Arsenic Lobster is a great concoction, a boiling pot of poetry that fizzles and pops. The poetry pokes, it prods. Cristofre Kayser’s poem asks “Was there ever a knife that did not cut?” And Jeanne Stauffer-Merle’s poem tells us that “The mouth of wind is jagged and hanging and / cold and cold . . .”
“My Favorite Aunt and Uncle Star in One Long Silent Movie” by Valerie Loveland paints a scene, all visually as it is a “silent film.” The details of the film, though, occur again and again in the recurring moments of their lives: “His quit smoking scene was so popular / he starts and stops smoking almost daily.”
“Territorial Poem” by Scott T. Starbuck is a poem about Stan and Ned and their (illegal) tricks to fishing. It begins,
Stan, an old timer with an artificial heart,
says if I want really good fishing,
get rid of my sissy fly rod and forget rules.
“Instead, go past the No Trespassing sign
around the bend,
and cast a treble hook
above a spark plug.”
His white hair and reddish-brown eyes
make him look like an albino-badger.
Jane Sellman’s contributing poem celebrates “distinctive gifts since 1958” from a woman named Harriet Carver. It playfully mixes those As-Seen-On-TV products with their unique slogans and uses. For example, one section reads, “Thank you for the purification of the air in my house and for the automatic irrigation of my plants and for keeping my food fresh for longer than scientists will admit possible and for supporting my sagging breasts and protecting my arthritic knees and for such technological wonders as the Automatic Birdbath, the Birdbath Protector, the Toothpaste Tube Squeezer, and the Three-Section Microwave Plates, which come in sets of four, each plate a different color.”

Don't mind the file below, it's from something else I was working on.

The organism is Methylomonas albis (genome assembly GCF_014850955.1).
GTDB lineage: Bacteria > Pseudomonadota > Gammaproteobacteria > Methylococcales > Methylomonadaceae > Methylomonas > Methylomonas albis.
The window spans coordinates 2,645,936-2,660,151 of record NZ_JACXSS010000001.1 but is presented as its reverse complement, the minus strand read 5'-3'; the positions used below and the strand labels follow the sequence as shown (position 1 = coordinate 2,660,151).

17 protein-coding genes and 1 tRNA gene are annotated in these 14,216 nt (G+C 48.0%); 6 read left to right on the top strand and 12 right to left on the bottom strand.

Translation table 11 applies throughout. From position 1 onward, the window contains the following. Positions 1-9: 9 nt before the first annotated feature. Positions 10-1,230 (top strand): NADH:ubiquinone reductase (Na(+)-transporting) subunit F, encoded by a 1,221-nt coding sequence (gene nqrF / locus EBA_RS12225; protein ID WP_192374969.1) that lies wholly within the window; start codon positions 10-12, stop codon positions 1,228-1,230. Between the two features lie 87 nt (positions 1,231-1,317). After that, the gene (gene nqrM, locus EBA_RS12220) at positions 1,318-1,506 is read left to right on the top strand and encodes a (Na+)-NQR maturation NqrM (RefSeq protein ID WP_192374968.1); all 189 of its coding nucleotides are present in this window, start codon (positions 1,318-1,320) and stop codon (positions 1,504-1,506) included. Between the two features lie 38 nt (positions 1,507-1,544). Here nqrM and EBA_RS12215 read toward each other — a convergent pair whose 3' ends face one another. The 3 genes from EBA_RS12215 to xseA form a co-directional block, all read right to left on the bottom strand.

And I’ve been introduced to new poet that I will now follow: Jessi Lee Gaylord. Her poem “Icarus in Recession” is a modern look at Icarus, starting,
Icarus is the hero of his own strife
crème de la crème of basement apartment
hearts, miscellaneous in the labyrinth
of layoffs, 401(k) ravaged in the weird
science of economic crisis.
John Calavitta’s untitled piece is all over the page, quite literally. Starting with a short stanza—
I helped empty her condo out
and was amazed at the things
she had stuffed into no longer walk-in closets:
sugar and paraffin whisked,
coffee with crushed eggshells
pebbles from a stream in Colorado.
—it then moves into some prose and other line-breaked sections that fall left aligned, right aligned, and centered on the page. The second section, commentary on bulls, dogs, and the narrator being gay, was my favorite. It starts, “I grew up on a farm and remember how angry my father was when one of our bulls would only mate with another bull. I guess I realized then that I wouldn’t bother telling him I was gay. We stopped feeding the cat Fancy Feast because he thought it was too feminine.”
Associate Editor Jessica Dyer says that we need to read these poems, and reread them; she says that summer doesn’t last forever, but these poems will. As the fall wind begins to howl, these poems make snuggling inside with a blanket and a magazine very inviting.